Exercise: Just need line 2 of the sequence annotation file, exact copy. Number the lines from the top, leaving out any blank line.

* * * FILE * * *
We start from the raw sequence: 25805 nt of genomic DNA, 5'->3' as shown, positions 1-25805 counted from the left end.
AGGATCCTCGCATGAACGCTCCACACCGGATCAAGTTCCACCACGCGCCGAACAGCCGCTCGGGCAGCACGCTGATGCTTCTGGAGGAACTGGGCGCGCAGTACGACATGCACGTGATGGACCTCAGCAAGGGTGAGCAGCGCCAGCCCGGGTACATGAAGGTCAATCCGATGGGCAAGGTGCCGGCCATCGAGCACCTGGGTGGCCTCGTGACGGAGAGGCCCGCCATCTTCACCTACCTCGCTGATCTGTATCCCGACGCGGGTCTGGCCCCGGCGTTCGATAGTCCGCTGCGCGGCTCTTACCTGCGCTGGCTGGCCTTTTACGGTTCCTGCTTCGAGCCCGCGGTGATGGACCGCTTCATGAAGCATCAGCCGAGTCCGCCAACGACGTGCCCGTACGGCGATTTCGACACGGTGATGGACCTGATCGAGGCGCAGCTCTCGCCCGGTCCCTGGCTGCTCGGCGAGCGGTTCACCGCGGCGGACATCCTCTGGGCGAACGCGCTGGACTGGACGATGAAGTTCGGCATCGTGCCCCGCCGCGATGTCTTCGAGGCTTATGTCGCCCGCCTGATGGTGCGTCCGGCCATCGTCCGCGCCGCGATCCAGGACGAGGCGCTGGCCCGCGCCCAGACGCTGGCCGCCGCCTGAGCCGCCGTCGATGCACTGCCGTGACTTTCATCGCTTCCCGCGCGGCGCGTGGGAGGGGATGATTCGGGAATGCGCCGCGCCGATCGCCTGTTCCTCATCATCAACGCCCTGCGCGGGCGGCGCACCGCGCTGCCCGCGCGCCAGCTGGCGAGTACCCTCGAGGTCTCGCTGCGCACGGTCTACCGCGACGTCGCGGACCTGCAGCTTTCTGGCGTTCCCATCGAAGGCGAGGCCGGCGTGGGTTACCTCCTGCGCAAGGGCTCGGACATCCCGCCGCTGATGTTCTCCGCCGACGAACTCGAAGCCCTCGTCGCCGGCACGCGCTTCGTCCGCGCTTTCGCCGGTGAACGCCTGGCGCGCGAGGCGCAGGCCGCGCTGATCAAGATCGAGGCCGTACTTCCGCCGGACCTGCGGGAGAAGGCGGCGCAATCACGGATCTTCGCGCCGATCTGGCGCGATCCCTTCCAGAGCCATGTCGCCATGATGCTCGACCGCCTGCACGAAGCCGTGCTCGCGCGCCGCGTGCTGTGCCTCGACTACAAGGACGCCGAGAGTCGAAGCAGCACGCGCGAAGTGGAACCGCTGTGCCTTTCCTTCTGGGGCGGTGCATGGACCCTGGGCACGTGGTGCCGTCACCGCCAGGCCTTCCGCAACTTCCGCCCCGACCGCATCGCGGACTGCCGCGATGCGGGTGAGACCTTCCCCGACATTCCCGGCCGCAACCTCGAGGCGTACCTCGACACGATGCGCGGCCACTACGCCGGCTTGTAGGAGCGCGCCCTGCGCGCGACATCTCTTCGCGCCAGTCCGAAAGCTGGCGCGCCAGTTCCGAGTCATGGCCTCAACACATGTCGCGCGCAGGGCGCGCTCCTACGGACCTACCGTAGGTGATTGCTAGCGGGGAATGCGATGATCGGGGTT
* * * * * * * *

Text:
AGGATCCTCGCATGAACGCTCCACACCGGATCAAGTTCCACCACGCGCCGAACAGCCGCTCGGGCAGCACGCTGATGCTTCTGGAGGAACTGGGCGCGCAGTACGACATGCACGTGATGGACCTCAGCAAGGGTGAGCAGCGCCAGCCCGGGTACATGAAGGTCAATCCGATGGGCAAGGTGCCGGCCATCGAGCACCTGGGTGGCCTCGTGACGGAGAGGCCCGCCATCTTCACCTACCTCGCTGATCTGTATCCCGACGCGGGTCTGGCCCCGGCGTTCGATAGTCCGCTGCGCGGCTCTTACCTGCGCTGGCTGGCCTTTTACGGTTCCTGCTTCGAGCCCGCGGTGATGGACCGCTTCATGAAGCATCAGCCGAGTCCGCCAACGACGTGCCCGTACGGCGATTTCGACACGGTGATGGACCTGATCGAGGCGCAGCTCTCGCCCGGTCCCTGGCTGCTCGGCGAGCGGTTCACCGCGGCGGACATCCTCTGGGCGAACGCGCTGGACTGGACGATGAAGTTCGGCATCGTGCCCCGCCGCGATGTCTTCGAGGCTTATGTCGCCCGCCTGATGGTGCGTCCGGCCATCGTCCGCGCCGCGATCCAGGACGAGGCGCTGGCCCGCGCCCAGACGCTGGCCGCCGCCTGAGCCGCCGTCGATGCACTGCCGTGACTTTCATCGCTTCCCGCGCGGCGCGTGGGAGGGGATGATTCGGGAATGCGCCGCGCCGATCGCCTGTTCCTCATCATCAACGCCCTGCGCGGGCGGCGCACCGCGCTGCCCGCGCGCCAGCTGGCGAGTACCCTCGAGGTCTCGCTGCGCACGGTCTACCGCGACGTCGCGGACCTGCAGCTTTCTGGCGTTCCCATCGAAGGCGAGGCCGGCGTGGGTTACCTCCTGCGCAAGGGCTCGGACATCCCGCCGCTGATGTTCTCCGCCGACGAACTCGAAGCCCTCGTCGCCGGCACGCGCTTCGTCCGCGCTTTCGCCGGTGAACGCCTGGCGCGCGAGGCGCAGGCCGCGCTGATCAAGATCGAGGCCGTACTTCCGCCGGACCTGCGGGAGAAGGCGGCGCAATCACGGATCTTCGCGCCGATCTGGCGCGATCCCTTCCAGAGCCATGTCGCCATGATGCTCGACCGCCTGCACGAAGCCGTGCTCGCGCGCCGCGTGCTGTGCCTCGACTACAAGGACGCCGAGAGTCGAAGCAGCACGCGCGAAGTGGAACCGCTGTGCCTTTCCTTCTGGGGCGGTGCATGGACCCTGGGCACGTGGTGCCGTCACCGCCAGGCCTTCCGCAACTTCCGCCCCGACCGCATCGCGGACTGCCGCGATGCGGGTGAGACCTTCCCCGACATTCCCGGCCGCAACCTCGAGGCGTACCTCGACACGATGCGCGGCCACTACGCCGGCTTGTAGGAGCGCGCCCTGCGCGCGACATCTCTTCGCGCCAGTCCGAAAGCTGGCGCGCCAGTTCCGAGTCATGGCCTCAACACATGTCGCGCGCAGGGCGCGCTCCTACGGACCTACCGTAGGTGATTGCTAGCGGGGAATGCGATGATCGGGGTT